Up in Chiba, in Mobara city 茂原市, there is an example of what I’ve just started calling “Inaka kanban” (map):
As Japanophiles know, inaka 田舎 is Japanese for ‘countryside’, and refers to places in Japan that are less populated, less developed, and generally car-oriented as opposed to walkable/mass-transit oriented. (See blog: What exactly is “inaka”?)
Kanban kenchiku in Tokyo and other cities is often charaterized by a two-story, solid facade that hides the character of the structure behind the facade. In opposition, Inaka kanban can be characterized by facades that are easily recognized as a mere facade; in the example above, the green storefront facade makes no pretense of obscuring the Japanese house to its rear.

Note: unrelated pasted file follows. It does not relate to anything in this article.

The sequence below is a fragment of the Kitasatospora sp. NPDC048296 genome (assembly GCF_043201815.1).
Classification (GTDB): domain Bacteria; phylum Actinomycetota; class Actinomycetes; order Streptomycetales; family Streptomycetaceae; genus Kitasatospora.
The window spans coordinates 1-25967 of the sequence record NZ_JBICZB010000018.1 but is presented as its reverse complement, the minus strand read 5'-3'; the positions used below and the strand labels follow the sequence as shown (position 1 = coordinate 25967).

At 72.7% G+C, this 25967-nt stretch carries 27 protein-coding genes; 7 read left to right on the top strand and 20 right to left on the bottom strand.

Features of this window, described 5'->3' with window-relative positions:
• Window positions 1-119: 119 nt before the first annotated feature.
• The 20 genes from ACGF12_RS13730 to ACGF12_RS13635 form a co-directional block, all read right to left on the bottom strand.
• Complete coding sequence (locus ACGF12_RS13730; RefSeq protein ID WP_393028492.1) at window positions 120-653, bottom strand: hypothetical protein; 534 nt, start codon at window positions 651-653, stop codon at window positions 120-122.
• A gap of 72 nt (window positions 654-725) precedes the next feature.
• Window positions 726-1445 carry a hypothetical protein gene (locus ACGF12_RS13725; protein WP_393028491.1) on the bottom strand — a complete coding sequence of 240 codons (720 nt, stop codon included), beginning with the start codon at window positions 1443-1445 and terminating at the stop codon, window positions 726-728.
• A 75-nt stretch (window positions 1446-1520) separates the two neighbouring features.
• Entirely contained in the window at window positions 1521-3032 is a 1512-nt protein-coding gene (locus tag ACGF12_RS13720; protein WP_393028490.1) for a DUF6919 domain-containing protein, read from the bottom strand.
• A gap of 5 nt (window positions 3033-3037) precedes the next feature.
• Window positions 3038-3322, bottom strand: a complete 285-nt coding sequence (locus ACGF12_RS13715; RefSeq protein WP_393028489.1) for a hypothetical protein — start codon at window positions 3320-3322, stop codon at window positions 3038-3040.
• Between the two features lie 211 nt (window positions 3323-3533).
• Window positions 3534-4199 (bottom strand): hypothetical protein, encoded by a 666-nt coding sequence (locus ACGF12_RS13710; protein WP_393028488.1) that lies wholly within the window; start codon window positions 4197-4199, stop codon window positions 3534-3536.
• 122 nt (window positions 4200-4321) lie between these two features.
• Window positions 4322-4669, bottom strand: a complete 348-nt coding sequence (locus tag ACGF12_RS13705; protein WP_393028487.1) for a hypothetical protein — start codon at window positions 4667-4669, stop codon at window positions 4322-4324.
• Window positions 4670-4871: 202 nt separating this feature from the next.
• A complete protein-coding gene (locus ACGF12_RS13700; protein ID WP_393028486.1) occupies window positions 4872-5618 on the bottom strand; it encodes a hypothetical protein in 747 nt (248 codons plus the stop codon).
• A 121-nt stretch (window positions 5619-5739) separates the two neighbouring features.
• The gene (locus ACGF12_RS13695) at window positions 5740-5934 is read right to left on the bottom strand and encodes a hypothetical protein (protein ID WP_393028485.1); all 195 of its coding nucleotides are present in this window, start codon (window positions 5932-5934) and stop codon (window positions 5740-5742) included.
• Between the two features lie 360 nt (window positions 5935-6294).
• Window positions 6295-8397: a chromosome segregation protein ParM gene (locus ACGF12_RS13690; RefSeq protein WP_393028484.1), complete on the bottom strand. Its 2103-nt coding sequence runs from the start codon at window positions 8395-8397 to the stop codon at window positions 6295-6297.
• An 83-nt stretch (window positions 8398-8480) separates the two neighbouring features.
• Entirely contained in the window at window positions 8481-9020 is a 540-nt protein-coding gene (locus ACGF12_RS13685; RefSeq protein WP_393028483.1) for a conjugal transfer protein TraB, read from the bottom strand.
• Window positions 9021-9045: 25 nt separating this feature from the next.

- This building is included in a list of buildings reminiscent of architecture featured in the nostalgia-film, 「Always三丁目の夕日」 (Always: Sunset on Third Street)
- The building, as seen on Twitter: